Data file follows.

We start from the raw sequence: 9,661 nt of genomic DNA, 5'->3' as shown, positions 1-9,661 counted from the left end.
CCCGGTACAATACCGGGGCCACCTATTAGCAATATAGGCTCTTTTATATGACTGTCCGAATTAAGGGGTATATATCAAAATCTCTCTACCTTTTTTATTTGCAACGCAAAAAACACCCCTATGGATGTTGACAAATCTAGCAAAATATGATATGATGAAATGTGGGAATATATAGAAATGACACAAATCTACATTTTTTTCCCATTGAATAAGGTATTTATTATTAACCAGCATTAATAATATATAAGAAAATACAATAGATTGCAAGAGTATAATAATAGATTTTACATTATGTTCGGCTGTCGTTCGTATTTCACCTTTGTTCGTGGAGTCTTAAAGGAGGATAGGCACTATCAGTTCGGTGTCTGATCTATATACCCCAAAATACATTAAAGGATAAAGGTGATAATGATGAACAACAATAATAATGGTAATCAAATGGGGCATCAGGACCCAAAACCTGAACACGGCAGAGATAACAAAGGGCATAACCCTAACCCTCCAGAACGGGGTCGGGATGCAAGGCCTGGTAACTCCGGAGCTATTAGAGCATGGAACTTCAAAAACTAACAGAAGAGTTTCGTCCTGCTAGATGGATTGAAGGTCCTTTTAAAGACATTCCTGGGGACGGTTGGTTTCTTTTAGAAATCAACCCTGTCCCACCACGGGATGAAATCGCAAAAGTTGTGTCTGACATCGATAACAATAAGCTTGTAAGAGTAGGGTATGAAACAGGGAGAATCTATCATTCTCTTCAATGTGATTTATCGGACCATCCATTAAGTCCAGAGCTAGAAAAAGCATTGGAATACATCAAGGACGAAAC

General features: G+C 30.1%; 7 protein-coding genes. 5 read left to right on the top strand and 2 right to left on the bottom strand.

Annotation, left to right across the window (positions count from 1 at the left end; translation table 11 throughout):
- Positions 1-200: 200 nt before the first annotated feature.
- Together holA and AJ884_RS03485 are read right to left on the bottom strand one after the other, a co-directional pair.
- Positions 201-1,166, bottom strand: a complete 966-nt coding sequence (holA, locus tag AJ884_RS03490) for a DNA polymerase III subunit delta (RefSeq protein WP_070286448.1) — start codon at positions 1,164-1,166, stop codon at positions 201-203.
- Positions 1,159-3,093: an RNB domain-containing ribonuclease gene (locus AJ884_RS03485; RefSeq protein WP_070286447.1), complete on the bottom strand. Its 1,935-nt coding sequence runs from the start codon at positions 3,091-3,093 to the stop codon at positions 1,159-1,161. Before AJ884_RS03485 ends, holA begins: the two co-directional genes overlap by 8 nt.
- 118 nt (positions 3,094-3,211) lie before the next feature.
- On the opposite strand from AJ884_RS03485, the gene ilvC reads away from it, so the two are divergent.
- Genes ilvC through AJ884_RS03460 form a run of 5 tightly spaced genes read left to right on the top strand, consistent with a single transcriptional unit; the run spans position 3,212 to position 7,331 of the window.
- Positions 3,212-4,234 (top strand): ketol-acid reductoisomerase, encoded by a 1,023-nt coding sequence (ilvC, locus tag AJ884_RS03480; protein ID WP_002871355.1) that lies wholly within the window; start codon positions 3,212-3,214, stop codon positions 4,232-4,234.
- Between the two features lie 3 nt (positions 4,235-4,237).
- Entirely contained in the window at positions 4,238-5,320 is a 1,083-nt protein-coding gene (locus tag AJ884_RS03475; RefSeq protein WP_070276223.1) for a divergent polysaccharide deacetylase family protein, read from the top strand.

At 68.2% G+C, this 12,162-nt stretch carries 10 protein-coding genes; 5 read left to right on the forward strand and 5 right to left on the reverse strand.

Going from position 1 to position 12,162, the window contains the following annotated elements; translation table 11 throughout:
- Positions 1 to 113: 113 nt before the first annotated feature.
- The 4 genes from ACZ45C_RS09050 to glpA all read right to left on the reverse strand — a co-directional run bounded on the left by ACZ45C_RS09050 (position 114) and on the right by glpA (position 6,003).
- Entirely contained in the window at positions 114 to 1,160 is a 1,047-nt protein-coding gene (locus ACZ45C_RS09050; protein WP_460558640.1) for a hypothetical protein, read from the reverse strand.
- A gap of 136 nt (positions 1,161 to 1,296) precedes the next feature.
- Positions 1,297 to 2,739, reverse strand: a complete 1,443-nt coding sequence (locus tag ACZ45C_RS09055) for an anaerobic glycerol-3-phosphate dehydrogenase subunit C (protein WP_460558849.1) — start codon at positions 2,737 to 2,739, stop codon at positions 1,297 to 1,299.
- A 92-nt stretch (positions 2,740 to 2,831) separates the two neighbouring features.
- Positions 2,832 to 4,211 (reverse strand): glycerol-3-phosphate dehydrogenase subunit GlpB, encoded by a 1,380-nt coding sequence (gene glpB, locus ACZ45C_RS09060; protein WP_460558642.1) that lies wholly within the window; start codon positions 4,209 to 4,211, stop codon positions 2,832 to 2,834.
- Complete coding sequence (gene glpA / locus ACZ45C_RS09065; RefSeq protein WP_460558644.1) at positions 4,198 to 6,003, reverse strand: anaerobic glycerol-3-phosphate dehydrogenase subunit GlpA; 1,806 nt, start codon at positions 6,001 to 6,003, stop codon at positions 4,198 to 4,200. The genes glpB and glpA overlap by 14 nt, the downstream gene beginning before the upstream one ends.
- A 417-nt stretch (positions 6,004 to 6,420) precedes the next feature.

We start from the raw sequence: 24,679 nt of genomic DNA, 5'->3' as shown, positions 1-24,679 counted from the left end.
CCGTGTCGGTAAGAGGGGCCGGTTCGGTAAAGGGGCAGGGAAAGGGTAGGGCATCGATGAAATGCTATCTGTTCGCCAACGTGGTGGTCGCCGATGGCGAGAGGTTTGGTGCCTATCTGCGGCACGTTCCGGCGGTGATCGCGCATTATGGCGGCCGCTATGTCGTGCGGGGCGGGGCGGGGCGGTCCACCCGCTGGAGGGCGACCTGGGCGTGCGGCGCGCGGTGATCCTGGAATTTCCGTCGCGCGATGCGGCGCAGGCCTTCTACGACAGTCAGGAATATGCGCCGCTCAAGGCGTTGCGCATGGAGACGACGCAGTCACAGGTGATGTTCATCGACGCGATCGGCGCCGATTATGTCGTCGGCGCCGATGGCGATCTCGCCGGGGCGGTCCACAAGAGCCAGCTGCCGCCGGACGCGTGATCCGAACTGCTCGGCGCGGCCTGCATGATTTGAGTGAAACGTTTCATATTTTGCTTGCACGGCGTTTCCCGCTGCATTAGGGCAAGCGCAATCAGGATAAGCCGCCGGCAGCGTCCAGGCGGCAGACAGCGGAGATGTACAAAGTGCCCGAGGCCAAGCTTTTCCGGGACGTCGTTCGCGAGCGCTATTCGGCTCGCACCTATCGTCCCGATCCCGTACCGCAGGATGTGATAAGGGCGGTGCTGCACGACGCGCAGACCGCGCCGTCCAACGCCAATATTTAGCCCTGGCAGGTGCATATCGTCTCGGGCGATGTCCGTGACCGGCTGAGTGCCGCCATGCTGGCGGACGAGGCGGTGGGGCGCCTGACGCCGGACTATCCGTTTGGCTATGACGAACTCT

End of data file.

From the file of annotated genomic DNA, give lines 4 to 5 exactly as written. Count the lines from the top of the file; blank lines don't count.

Annotation, left to right across the window (positions count from 1 at the left end; translation table 11 throughout):
- Positions 1-200: 200 nt before the first annotated feature.